May is National Physical Fitness and Sports Month, and Bournedale Elementary School is challenging students and their families to be more active.
With the help of $500 from the Reebok Foundation and parent volunteers, Bournedale physical education teacher Kathleen G. Cleary is piloting a six-week, before-school exercise program called Build Our Kid’s Success (BOKS), a national program sponsored by the foundation.
“The whole program is based on the premise that active kids are healthy kids,” Ms. Cleary said.
The stated mission of the program is “to promote the profound impact of physical activity on a child’s mind, body and community,” Kathleen Thulle, founder of the BOKS program, wrote.
Participating schools are specifically asked to institute the program, in the morning, before school in order to mentally jump-start students with activity, in preparation for a day of using their minds. “Exercise is the single most powerful tool that we have to optimize the function of our brains,” Ms. Thulle wrote.
Volunteer Kelly M. Snover of Monument Beach agrees. “We are just starting the third week and already teachers are commenting that the kids who are participating are able to sit longer and focus better, especially now during MCAS testing,” Ms. Snover said. Ms. Snover helps with the student sign-up and the administrative paperwork of the BOKS program and is a recess monitor for Bournedale.
A total of 60 children from all grade levels are currently participating Tuesday and Thursday mornings in the school gym, field and playground areas. They are learning that many backyard games, such as tag, as well as dance and play can be considered exercise. Pogo sticks, hockey sticks, balls, jumpropes, stomp rockets, balls of varying sizes are available to students during the free play portion of the morning program.
“Backyard equipment is something that students are likely to have at home, and using it here encourages them to also pick them up and use them more at home,” Ms. Cleary said.
Music is played for a dance warm-up, which can also be done at home.
The program needs one volunteer for every 20 children who participate. Ms. Cleary is running the pilot but feels the program could easily be run by volunteers in the future.
Students also need to be dropped off before school so they require their own transportation. “I wanted to come to this so bad I told my mom she could drop me off early and she could go to work earlier,” 2nd grader Samuel J. Moreno said. Ms. Cleary hopes to expand the program in the fall and have more families carpool to aid in student transportation.
In addition to the BOKS program, Ms. Cleary is serious about physical fitness for her students and school families. She creates physical education practice packs to send home with students. Depending upon the student grade level the packs could contain jumpsacks, tennis balls, playground balls, jump ropes and a toss and catch toy, along with suggested games and activities for each item. The activities are meant to help children stay active at home and to enhance their motor skills as they physically develop.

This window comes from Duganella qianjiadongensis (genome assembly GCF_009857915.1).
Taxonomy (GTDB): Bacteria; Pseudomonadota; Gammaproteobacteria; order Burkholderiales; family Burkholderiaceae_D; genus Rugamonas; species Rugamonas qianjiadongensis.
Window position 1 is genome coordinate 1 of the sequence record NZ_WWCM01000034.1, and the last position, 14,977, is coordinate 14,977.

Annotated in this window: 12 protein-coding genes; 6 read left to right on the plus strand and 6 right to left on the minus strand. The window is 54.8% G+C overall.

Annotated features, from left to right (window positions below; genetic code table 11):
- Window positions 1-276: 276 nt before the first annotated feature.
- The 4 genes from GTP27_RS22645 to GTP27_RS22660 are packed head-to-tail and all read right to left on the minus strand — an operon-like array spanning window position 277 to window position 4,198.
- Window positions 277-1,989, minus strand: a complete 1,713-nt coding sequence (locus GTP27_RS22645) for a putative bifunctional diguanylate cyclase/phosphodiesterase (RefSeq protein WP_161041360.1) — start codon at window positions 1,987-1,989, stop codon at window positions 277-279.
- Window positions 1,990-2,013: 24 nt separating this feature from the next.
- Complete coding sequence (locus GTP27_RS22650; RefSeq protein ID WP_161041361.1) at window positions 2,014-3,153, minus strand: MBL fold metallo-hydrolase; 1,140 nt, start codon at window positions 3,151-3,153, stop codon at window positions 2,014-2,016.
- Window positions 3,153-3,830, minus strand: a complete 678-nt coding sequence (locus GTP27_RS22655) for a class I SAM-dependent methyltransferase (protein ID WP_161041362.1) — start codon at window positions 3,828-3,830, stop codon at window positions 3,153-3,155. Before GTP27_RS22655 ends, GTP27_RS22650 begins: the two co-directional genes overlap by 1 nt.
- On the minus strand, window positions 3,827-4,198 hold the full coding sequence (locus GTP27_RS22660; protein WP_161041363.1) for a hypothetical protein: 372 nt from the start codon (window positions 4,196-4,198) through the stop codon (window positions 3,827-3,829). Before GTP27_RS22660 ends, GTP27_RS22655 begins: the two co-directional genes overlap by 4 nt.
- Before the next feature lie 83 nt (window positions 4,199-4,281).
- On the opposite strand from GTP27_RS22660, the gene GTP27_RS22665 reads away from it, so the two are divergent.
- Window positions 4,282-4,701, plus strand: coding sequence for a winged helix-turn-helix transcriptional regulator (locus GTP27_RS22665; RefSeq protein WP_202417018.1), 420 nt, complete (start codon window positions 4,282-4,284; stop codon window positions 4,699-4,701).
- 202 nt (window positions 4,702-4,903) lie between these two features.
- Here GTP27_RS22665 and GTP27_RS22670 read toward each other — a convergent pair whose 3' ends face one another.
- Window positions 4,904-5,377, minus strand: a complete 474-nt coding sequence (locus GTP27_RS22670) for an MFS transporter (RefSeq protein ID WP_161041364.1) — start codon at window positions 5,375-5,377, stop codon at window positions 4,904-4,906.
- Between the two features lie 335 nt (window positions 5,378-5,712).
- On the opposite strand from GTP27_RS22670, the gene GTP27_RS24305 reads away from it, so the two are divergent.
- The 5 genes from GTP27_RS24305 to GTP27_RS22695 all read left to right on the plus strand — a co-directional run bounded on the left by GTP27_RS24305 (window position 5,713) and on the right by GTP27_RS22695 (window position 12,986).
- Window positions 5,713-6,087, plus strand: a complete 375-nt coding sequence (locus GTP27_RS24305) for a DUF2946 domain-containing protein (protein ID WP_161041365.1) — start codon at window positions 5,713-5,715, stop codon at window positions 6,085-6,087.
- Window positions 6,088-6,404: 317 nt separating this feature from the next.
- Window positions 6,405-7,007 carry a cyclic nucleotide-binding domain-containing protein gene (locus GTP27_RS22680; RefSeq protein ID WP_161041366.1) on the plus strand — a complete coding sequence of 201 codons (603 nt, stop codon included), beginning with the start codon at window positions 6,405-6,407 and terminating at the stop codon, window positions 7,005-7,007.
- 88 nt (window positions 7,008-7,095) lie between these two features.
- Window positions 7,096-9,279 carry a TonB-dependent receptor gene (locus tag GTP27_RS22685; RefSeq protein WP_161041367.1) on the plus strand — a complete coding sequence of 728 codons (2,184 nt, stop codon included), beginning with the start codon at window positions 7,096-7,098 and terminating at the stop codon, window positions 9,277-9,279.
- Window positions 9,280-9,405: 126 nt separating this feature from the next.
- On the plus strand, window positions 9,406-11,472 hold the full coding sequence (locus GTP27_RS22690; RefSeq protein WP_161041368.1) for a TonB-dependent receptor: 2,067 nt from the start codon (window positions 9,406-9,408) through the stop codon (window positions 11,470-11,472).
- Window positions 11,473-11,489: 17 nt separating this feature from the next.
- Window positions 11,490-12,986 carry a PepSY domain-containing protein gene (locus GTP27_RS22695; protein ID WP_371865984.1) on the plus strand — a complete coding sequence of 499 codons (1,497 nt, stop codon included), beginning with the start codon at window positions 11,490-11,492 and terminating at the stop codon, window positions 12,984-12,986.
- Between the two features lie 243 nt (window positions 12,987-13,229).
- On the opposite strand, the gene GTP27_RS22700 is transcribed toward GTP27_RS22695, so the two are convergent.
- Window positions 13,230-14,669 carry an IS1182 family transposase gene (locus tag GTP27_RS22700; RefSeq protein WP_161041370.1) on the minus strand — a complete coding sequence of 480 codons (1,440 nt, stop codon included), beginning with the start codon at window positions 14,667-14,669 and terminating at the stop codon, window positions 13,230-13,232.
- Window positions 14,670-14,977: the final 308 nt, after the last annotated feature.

Ms. Cleary and three students are also trying out a digital activity bracelet that syncs a student’s movement into a computer program that converts movement into activity points. The idea is to challenge students to add up more and more activity points. If the bracelet and computer program engage her students to be more active, she will consider investing in them for all students.
Ms. Cleary likes to challenge her students and has also teamed up with the Bourne Early Childhood Council to create a brochure and activity challenge to families to explore local hiking and biking trails, with suggested locations listed in the brochure. The challenge asks families to visit at least five trails and visit three playgrounds with their family by the end of May.
Last but not least in Ms. Cleary’s effort to promote physical fitness month is an invite to all kindergartners and soon-to-be kindergartners to participate in backyard games at the Bournedale Elementary School playground on Thursday, May 22, from 4:30 until 6 PM. Parents can learn about the physical education department and staff and the suggested games and activities that can be played at school and at home by attending this event.
Parent volunteer Mary M. Rainor of Buzzards Bay and her husband, Martin E. Rainor, know the importance of physical fitness. Mr. Rainor used to be a semi-professional basketball player and the couple helps to run a winter basketball group at the elementary school on Wednesdays, January through March. Ms. Rainor also helps the BOKS pilot. “Not only do students benefit from the exercise but they also benefit from participating with their peers at every grade level. The younger kids get to interact with the older kids they wouldn’t normally interact with in classes. The older students really help the younger kids. I would love it if the BOKS program could run every day,” Ms. Rainor said.